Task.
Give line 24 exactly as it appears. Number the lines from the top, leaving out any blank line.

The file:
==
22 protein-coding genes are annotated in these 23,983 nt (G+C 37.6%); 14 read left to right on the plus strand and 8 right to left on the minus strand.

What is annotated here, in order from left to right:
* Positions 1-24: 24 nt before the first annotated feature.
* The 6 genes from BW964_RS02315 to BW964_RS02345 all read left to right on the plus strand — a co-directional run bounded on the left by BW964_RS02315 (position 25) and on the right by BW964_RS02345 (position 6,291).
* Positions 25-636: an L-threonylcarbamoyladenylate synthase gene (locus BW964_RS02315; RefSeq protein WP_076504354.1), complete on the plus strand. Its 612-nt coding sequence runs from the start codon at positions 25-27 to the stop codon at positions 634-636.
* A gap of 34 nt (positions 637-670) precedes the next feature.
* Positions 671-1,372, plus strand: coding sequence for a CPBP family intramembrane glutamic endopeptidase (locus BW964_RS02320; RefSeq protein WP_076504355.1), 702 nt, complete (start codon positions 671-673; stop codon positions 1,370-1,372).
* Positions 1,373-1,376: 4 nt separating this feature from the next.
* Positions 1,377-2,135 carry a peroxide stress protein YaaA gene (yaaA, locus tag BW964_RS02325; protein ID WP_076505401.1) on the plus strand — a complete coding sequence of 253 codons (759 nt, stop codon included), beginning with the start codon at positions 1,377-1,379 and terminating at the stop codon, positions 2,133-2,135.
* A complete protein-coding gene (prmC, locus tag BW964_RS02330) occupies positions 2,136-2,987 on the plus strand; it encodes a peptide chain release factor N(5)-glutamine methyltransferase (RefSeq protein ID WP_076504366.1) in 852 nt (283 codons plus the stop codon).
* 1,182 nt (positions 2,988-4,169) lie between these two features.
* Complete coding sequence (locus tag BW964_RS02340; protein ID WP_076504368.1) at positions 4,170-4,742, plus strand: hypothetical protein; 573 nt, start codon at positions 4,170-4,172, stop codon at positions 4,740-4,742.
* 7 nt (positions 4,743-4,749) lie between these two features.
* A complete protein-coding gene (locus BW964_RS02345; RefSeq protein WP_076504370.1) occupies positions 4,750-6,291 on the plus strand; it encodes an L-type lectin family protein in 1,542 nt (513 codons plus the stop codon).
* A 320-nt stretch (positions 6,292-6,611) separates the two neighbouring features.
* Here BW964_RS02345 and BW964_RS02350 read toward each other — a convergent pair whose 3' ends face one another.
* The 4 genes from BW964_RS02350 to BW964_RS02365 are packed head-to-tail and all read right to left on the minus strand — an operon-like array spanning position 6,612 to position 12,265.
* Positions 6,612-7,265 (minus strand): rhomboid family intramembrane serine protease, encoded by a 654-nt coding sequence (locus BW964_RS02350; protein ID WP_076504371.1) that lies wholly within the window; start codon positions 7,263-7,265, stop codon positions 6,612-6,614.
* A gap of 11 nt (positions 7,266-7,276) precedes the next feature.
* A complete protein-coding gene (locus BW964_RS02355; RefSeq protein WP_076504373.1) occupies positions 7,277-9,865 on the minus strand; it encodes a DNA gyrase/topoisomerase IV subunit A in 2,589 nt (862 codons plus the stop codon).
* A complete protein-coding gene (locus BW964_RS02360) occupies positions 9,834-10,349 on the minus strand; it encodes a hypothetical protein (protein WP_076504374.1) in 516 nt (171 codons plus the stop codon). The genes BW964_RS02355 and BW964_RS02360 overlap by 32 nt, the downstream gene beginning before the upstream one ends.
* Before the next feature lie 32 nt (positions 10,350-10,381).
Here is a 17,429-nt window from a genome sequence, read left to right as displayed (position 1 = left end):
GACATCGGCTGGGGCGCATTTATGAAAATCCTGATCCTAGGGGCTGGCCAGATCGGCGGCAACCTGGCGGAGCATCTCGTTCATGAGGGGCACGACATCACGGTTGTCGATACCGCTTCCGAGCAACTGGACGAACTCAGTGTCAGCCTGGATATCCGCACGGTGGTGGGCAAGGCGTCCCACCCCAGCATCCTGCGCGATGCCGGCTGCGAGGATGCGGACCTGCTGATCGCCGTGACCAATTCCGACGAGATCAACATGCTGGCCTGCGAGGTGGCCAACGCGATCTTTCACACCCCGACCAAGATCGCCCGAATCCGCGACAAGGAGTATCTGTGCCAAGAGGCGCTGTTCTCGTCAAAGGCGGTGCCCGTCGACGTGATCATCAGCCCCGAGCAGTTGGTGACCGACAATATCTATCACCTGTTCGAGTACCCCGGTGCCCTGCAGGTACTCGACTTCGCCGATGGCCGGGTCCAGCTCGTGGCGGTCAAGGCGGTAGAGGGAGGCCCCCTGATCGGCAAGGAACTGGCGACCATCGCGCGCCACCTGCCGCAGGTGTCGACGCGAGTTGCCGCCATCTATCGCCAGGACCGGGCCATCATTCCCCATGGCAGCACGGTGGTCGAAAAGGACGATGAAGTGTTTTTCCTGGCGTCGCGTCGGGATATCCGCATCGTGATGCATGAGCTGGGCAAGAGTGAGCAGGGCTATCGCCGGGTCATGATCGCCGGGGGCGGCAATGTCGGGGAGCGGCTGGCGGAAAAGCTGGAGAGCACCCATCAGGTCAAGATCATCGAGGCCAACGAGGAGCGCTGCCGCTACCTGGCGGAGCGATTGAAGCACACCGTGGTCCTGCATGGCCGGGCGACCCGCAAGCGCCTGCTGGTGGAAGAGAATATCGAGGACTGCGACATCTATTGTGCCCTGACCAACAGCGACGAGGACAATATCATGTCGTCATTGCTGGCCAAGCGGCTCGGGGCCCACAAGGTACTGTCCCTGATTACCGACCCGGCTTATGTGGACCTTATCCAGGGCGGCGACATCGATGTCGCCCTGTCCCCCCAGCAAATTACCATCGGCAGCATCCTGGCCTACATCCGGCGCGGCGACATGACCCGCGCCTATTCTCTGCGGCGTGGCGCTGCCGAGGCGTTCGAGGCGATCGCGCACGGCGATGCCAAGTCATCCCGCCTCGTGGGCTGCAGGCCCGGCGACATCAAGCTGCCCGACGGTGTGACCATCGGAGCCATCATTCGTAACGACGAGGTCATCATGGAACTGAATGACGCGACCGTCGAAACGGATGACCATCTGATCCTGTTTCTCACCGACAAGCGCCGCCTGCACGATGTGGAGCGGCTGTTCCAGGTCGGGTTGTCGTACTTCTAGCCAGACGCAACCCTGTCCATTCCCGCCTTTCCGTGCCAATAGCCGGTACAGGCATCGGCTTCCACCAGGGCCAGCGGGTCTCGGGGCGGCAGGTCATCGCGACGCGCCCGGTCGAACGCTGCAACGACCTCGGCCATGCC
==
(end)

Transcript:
GACATCGGCTGGGGCGCATTTATGAAAATCCTGATCCTAGGGGCTGGCCAGATCGGCGGCAACCTGGCGGAGCATCTCGTTCATGAGGGGCACGACATCACGGTTGTCGATACCGCTTCCGAGCAACTGGACGAACTCAGTGTCAGCCTGGATATCCGCACGGTGGTGGGCAAGGCGTCCCACCCCAGCATCCTGCGCGATGCCGGCTGCGAGGATGCGGACCTGCTGATCGCCGTGACCAATTCCGACGAGATCAACATGCTGGCCTGCGAGGTGGCCAACGCGATCTTTCACACCCCGACCAAGATCGCCCGAATCCGCGACAAGGAGTATCTGTGCCAAGAGGCGCTGTTCTCGTCAAAGGCGGTGCCCGTCGACGTGATCATCAGCCCCGAGCAGTTGGTGACCGACAATATCTATCACCTGTTCGAGTACCCCGGTGCCCTGCAGGTACTCGACTTCGCCGATGGCCGGGTCCAGCTCGTGGCGGTCAAGGCGGTAGAGGGAGGCCCCCTGATCGGCAAGGAACTGGCGACCATCGCGCGCCACCTGCCGCAGGTGTCGACGCGAGTTGCCGCCATCTATCGCCAGGACCGGGCCATCATTCCCCATGGCAGCACGGTGGTCGAAAAGGACGATGAAGTGTTTTTCCTGGCGTCGCGTCGGGATATCCGCATCGTGATGCATGAGCTGGGCAAGAGTGAGCAGGGCTATCGCCGGGTCATGATCGCCGGGGGCGGCAATGTCGGGGAGCGGCTGGCGGAAAAGCTGGAGAGCACCCATCAGGTCAAGATCATCGAGGCCAACGAGGAGCGCTGCCGCTACCTGGCGGAGCGATTGAAGCACACCGTGGTCCTGCATGGCCGGGCGACCCGCAAGCGCCTGCTGGTGGAAGAGAATATCGAGGACTGCGACATCTATTGTGCCCTGACCAACAGCGACGAGGACAATATCATGTCGTCATTGCTGGCCAAGCGGCTCGGGGCCCACAAGGTACTGTCCCTGATTACCGACCCGGCTTATGTGGACCTTATCCAGGGCGGCGACATCGATGTCGCCCTGTCCCCCCAGCAAATTACCATCGGCAGCATCCTGGCCTACATCCGGCGCGGCGACATGACCCGCGCCTATTCTCTGCGGCGTGGCGCTGCCGAGGCGTTCGAGGCGATCGCGCACGGCGATGCCAAGTCATCCCGCCTCGTGGGCTGCAGGCCCGGCGACATCAAGCTGCCCGACGGTGTGACCATCGGAGCCATCATTCGTAACGACGAGGTCATCATGGAACTGAATGACGCGACCGTCGAAACGGATGACCATCTGATCCTGTTTCTCACCGACAAGCGCCGCCTGCACGATGTGGAGCGGCTGTTCCAGGTCGGGTTGTCGTACTTCTAGCCAGACGCAACCCTGTCCATTCCCGCCTTTCCGTGCCAATAGCCGGTACAGGCATCGGCTTCCACCAGGGCCAGCGGGTCTCGGGGCGGCAGGTCATCGCGACGCGCCCGGTCGAACGCTGCAACGACCTCGGCCATGCC